Saturday, March 21, 2009

Patent Agents and Attorney Client Privilege

Patent agents (I'm one) sometimes wonder if the work they do for clients can have the benefit of attorney-client privilege to reduce the threat of discovery should there be subsequent litigation. Is there, in effect, a "patent agent-client privilege"?

Maybe, but maybe not, depending on the views of the court in questions. A good explanation is given by Michael Edward McCabe, Jr. in his article, "ATTORNEY-CLIENT PRIVILEGE AND WORK PRODUCT IMMUNITY IN PATENT LITIGATION." Here is an excerpt, with references and footnotes omitted (see the original for some important quoted material):
[C] Communications With Patent Agents

Apart from the issue of whether the substance of a particular communication qualifies as privileged is whether the persons involved in the communication can create a privilege. The attorney-client privilege applies to communications between the attorney and client. The issue often arises in patent cases as to whether the privilege extends to communications with a U.S. patent agent. Is there a “U.S. patent agent-client” privilege? An even more complex privilege issue involves the privileged status of communications with foreign (i.e. non-U.S.) patent agents. The cases are not uniform in their treatment of whether communications with patent agents (either domestic or foreign) are privileged.

[1] U.S. Patent Agents
[a] Courts Not Recognizing Privilege

The greater weight of authority strictly, and literally, interpret the “attorney” prong of the attorney-client communication requirement. Those courts reason that because a U.S. patent agent is not a member of the bar of any court, communications between a patent agent and their client are not privileged. Although a patent agent may not be able to create or receive a privileged communications in his own right by virtue of his status, their communications could still be privileged if the agent is acting under the supervision and control of an attorney. In this respect, the U.S. patent agent is treated like any other non-attorney who advises and assists counsel and acts under their supervision and control.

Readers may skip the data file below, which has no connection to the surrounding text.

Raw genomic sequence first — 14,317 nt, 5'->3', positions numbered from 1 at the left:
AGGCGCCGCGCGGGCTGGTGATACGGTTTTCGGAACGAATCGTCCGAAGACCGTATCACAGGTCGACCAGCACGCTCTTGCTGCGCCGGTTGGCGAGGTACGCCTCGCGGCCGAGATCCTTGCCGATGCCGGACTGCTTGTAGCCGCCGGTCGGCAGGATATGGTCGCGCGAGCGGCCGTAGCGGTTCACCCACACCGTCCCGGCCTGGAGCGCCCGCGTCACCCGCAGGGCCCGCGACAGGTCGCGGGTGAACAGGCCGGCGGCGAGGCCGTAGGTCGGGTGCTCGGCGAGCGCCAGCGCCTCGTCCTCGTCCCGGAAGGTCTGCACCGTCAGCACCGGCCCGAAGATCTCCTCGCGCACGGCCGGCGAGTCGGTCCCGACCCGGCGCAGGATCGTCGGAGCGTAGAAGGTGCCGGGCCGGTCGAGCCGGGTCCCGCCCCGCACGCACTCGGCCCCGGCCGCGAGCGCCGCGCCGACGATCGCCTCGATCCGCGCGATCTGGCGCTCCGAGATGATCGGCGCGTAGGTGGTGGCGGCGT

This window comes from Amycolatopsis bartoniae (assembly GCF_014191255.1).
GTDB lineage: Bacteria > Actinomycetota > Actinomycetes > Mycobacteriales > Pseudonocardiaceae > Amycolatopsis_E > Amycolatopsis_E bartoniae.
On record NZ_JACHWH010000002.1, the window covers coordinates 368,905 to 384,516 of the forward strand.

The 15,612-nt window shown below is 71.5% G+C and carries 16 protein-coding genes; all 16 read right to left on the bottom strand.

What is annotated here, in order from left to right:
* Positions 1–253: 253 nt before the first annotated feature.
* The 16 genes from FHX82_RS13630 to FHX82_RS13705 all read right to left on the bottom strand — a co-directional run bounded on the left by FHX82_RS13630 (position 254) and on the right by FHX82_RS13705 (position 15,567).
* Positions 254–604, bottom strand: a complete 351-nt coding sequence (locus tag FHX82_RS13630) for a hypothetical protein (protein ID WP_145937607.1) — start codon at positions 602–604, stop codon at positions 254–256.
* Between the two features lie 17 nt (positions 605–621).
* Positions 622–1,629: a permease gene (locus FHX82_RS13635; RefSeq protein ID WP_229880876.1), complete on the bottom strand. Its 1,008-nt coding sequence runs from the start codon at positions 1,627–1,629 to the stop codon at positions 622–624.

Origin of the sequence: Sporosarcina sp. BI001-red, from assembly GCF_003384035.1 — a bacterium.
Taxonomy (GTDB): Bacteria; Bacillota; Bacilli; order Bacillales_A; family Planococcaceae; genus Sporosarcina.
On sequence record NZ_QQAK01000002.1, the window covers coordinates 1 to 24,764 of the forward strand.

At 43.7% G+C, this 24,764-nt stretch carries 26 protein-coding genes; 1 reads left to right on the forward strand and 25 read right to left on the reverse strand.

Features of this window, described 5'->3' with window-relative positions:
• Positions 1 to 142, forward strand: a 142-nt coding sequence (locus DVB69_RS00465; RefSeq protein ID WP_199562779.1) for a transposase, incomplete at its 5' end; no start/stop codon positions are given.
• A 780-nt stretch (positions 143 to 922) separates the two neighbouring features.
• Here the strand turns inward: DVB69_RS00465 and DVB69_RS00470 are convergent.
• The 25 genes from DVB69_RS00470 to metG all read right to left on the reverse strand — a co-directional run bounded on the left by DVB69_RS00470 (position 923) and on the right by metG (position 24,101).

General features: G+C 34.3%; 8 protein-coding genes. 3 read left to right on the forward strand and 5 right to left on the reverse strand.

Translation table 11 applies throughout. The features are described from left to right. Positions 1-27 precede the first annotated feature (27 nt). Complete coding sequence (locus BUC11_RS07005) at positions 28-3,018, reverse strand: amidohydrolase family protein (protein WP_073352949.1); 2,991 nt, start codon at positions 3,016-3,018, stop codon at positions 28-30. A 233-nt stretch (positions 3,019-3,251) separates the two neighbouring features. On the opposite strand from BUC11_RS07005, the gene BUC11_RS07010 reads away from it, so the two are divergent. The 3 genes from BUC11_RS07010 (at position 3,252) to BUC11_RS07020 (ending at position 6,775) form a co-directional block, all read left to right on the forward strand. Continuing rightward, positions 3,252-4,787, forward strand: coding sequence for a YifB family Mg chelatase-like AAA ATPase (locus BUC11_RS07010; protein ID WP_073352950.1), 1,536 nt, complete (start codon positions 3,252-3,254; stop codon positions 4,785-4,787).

[b]Courts Recognizing Privilege
In the other camp are those district courts that do recognize a form of attorney-client privilege for patent agents, notwithstanding the fact that the agent is not a member of the bar of any court. The rationale behind extending the attorney-client privilege to patent agents is that, as held by the United States Supreme Court, “[t]he preparation and prosecution of patent applications for others constitutes the practice of law.” . . .

In light of the Supreme Court’s recognition that patent agents are authorized to practice law, some courts have reasoned that the recognition of a “patent agent privilege” is simply a logical extension of the Sperry decision. . . . [The author cites a passage from In re Ampicillin Antitrust Litigation.]

Still, it is important to recognize that not all courts agree that the Sperry decision—which was not a case about whether a patent agent enjoys a form of attorney-client privilege—should be read so broadly as to imply a patent agent-client privilege. Thus, it remains an open issue as to whether a U.S. patent agent privilege exists, with cases going both ways on the question.

To the extent that privilege may exist for a patent agent, McCabe explains that it would be limited strictly to "encompass only those services that such agents are legally licensed to perform: i.e., representation in preparing and prosecuting patent applications before the PTO."

Whether you think privilege applies or not, it's wise to always be careful in written communications, email included, recognizing that every word you write may be scrutinized and used against you by a hostile opponent. Save the sensitive, heavy and unpleasant stuff for verbal conversations!


Unknown said...

Great advice, Jeff. As an attorney who has done high stakes prosecution, litgation and opinion work in the patent space over the years I would add that clients should expect that anything they share with their attorney or agent in writing during the process of obtaining their patent application will be subject to discovery during liitgation on the issued patent. At the end of the day, the judge might not allow certain documents to be reviewed by the other side. However, I can assure you that the cost of "winning" the privilege argument will be substantial in that the client's lawyers will have to expend considerable effort and expense to prevail.
In short, Mr. McCabe gives a good overview of the law, but for clients (and their patent attorneys and agents), I would give the practical advice of just put factual information about the patent application in writing (this is probably discoverable) and pick up the phone for strategy discussions. If you must get something in writing that deals with strategy and opinion, be sure that the strategy is not embedded in a written communication with factual information as it can be very difficult to argue years later in litigation that strategy is not facts and vice versa.

Jeff Lindsay said...

Thanks, Jackie! Always appreciate your insights.